• Only 55% of adults living with long-term conditions feel they have the knowledge, skills and confidence to manage their health and wellbeing on a daily basis.

Source: Universal Personalised Care, NHS England

We also know that:

  • One in five GP appointments are about issues wider than health, especially for people living in areas of high deprivation.
  • Individuals living with multiple long-term conditions, disability, frailty or who live in ethnic minority communities are bearing the brunt of the widening gap in health inequalities.

LGBTQIA+ individuals are at higher risk of depression, suicide and substance use:

Research has shown that acute distress relating to discrimination, concealment and/or rejection sensitivity causes LGBTQIA+ individuals to be at higher risk of ‘internalising’ mental health disorders. This act of internalising leaves LGBTQIA+ individuals at increased risk of depression, suicide, and substance use, compared to their cis-gender, heterosexual counterparts. As this article shows, mental protection can be developed through Creative Health provisions.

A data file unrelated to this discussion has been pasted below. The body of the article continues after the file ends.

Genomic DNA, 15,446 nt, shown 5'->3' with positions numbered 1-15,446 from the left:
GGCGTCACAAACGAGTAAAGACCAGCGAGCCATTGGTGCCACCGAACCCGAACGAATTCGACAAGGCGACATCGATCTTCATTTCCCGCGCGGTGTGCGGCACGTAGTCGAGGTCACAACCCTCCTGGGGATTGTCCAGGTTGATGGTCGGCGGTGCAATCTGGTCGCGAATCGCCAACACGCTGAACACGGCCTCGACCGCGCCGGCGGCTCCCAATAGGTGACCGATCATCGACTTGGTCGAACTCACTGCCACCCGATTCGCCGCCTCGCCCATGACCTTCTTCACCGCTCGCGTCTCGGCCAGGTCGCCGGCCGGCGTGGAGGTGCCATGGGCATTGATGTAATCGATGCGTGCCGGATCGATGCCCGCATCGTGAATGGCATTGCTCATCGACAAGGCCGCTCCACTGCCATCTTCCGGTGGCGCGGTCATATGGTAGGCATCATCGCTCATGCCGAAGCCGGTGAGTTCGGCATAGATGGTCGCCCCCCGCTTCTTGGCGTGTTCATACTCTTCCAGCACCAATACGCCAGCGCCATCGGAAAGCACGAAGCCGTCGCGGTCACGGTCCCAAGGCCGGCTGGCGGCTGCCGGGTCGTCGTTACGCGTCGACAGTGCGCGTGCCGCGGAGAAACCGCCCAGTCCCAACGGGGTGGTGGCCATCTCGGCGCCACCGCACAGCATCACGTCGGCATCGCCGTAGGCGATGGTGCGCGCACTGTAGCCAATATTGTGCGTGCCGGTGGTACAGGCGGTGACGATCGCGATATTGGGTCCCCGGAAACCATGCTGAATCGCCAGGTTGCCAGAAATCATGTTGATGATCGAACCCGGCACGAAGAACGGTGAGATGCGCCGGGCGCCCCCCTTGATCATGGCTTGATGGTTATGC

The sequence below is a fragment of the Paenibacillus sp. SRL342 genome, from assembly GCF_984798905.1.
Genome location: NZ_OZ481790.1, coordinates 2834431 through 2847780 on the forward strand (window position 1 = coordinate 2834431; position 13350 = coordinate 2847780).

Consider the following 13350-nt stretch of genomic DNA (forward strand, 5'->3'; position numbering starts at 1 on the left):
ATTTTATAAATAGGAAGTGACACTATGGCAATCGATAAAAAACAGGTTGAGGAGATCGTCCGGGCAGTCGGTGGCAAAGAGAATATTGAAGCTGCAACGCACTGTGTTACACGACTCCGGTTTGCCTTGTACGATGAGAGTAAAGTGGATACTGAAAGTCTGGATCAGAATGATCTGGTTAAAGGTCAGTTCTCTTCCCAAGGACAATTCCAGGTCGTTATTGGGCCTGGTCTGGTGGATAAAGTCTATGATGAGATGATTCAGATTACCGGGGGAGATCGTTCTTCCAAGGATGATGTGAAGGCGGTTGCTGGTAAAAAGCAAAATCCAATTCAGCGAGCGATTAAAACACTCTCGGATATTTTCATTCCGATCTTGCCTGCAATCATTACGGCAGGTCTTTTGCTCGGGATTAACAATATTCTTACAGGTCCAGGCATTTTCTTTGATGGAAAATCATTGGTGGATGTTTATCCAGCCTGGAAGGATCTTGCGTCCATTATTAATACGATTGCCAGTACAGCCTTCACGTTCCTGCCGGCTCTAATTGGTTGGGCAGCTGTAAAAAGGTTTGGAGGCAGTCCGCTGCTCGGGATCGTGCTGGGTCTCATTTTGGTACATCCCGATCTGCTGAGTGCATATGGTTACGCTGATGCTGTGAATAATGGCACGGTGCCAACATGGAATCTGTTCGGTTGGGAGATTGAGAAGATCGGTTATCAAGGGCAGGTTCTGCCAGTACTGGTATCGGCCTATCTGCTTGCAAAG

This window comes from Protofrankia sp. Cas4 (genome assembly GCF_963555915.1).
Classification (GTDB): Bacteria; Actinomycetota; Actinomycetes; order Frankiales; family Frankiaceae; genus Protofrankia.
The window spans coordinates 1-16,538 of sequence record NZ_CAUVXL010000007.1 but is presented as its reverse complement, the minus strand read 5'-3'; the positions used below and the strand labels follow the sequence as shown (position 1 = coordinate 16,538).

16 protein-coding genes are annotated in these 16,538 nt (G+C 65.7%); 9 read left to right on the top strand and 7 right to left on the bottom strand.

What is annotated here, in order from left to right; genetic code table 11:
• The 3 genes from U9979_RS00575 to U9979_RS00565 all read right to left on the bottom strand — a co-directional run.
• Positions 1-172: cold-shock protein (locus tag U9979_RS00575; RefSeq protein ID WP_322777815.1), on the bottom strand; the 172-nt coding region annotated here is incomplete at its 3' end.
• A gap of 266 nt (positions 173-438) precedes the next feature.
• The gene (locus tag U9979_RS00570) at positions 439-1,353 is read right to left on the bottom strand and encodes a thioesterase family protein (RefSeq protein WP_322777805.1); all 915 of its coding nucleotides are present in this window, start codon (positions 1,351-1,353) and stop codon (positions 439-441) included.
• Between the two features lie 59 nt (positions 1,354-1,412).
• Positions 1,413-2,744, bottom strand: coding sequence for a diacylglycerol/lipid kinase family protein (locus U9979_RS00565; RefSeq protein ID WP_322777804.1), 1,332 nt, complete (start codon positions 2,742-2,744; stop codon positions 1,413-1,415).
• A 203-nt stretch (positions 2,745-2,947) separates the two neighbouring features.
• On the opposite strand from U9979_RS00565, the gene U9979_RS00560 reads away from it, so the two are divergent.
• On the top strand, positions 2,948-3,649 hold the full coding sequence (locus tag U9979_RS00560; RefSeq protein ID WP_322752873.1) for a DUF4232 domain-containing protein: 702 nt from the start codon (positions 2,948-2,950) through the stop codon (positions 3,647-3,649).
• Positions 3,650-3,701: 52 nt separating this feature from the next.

To tackle inequality, we need to pay more attention to those at the greatest risk of poor health. Making healthcare more personalised means that people can access health and care services that are more tailored to their needs, make sense to them, and focus on what really matters in their lives. We empower local people to make healthier choices that support their own health and wellbeing. This ‘healthy’ state of being should be experienced fairly by all our communities. We want to ensure that people living with an existing disability or long-term condition can live as well as possible through access to the right advice, treatment, care and support.